Sleep Paralysis and, um, the Evening Standard

Ok, so the good news is that the London Evening Standard printed my letter about sleep paralysis.

The bad news?

snm evening standard letter

They edited the vast majority of it, and also removed the name of the book I tried to crowbar into it.

I mean, come on people, what kind of free publicity is this?!*

For anybody that is interested in what I originally wrote, here it is in full…..

Having suffered from sleep paralysis for years, I’m glad to see some awareness is being raised of this horrible condition.
It was only while researching sleep paralysis for a novel I wrote that I realised how prevalent it actually is, having been reported as a phenomena in just about every culture throughout history.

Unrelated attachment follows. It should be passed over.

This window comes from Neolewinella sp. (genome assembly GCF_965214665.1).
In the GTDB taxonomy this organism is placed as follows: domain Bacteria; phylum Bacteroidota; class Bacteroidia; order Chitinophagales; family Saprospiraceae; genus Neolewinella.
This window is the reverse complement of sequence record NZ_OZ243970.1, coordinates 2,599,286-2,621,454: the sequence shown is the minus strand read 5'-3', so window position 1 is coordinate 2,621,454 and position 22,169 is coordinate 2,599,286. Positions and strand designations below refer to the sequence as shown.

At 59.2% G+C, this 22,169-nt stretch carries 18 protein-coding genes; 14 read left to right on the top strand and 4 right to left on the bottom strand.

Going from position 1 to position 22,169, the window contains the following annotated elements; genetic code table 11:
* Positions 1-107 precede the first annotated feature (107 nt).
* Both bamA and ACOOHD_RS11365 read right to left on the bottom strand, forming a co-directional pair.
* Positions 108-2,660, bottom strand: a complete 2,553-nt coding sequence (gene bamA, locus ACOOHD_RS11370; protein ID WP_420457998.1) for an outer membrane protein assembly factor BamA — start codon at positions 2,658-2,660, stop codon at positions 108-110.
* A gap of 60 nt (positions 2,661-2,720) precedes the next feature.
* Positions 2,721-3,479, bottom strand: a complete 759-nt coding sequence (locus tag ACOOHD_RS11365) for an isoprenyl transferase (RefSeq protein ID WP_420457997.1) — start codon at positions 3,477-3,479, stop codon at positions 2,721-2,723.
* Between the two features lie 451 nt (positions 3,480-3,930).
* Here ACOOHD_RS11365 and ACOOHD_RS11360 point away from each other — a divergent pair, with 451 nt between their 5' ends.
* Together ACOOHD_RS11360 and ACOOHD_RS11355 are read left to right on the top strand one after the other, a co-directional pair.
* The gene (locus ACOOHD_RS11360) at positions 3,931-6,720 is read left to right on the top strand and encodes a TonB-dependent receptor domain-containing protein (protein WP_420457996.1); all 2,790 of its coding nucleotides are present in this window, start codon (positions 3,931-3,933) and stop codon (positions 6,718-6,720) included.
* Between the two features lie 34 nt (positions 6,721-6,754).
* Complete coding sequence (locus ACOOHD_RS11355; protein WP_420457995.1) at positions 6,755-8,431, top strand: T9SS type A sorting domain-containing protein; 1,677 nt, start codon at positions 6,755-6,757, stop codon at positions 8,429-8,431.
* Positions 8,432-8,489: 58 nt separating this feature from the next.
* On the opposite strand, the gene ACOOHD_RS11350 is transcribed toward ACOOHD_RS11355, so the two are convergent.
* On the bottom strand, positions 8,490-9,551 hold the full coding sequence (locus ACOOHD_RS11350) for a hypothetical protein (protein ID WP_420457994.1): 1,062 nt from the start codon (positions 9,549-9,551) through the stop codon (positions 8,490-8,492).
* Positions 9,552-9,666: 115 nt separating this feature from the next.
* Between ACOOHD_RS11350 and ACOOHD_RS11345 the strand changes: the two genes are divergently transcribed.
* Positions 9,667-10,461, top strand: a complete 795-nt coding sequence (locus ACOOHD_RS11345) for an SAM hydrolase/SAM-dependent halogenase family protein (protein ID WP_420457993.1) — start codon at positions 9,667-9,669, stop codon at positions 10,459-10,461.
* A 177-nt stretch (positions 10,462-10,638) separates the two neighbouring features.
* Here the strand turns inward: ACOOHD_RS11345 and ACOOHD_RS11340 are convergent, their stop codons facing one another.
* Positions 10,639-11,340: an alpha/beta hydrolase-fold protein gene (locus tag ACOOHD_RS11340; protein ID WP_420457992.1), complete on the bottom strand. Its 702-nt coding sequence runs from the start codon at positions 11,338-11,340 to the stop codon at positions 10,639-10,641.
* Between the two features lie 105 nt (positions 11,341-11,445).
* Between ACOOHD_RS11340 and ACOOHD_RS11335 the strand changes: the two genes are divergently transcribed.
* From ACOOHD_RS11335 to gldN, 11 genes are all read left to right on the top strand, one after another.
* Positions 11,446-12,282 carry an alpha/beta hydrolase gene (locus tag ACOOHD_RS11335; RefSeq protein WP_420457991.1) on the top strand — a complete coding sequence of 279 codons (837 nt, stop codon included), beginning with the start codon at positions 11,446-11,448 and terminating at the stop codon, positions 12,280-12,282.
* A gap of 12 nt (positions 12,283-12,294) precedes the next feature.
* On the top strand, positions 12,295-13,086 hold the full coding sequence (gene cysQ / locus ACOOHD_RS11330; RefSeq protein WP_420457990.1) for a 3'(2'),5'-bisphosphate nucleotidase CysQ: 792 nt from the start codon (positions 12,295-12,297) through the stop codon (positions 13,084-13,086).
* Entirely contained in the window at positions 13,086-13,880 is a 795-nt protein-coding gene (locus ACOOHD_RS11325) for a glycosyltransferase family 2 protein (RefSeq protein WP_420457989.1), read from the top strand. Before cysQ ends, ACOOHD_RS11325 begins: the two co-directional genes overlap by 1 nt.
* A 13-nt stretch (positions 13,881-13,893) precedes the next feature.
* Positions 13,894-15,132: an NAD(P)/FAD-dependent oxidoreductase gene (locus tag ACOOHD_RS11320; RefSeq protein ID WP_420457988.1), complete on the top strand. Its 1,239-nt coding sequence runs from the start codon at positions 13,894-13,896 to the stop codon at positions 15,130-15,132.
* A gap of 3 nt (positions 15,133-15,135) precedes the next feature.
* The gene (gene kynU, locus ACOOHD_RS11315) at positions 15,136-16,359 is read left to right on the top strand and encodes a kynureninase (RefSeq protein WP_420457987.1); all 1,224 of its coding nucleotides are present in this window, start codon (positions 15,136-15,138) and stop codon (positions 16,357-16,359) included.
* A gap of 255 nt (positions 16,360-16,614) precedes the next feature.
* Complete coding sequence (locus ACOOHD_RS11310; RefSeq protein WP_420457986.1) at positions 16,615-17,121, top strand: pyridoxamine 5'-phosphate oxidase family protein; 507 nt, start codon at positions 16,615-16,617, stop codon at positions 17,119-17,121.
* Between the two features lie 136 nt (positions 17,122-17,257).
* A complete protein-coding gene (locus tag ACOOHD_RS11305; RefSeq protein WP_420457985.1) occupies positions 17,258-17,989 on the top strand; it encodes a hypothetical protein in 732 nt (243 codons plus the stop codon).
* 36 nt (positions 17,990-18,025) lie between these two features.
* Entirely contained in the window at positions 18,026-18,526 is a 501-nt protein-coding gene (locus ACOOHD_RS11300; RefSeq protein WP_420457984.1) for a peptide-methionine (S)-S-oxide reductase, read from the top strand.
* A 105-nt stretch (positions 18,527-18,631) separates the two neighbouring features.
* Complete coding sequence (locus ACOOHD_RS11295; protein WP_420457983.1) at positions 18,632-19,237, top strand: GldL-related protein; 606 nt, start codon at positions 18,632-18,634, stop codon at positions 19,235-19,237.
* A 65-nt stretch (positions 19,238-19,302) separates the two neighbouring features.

In Fiji, it is known by a term which translates as ‘eaten by a demon’; in China, ‘ghost pressing down on the body’; and in Nigeria, ‘nocturnal warfare’.
The most common explanation is that – crudely put – our brains paralyse us when we sleep so we don’t act out our dreams, but sometimes we get ‘stuck’ in that state for a while.
Not much of a consolation, I’ll admit, but at least if more people are aware of it they’ll know they’re not alone when/if it happens.
Angelo Marcos, author of Sleep No More


*At least they didn’t call me ‘Angela’ I suppose, which happens surprisingly often.

Even over the phone…

Sleep No More is my psychological thriller about a young woman whose vivid nightmares begin leaching into reality. Sleep deprived and desperate, she begins to doubt her own mind – and finds herself in a deadly race against time…

Click here to find out more

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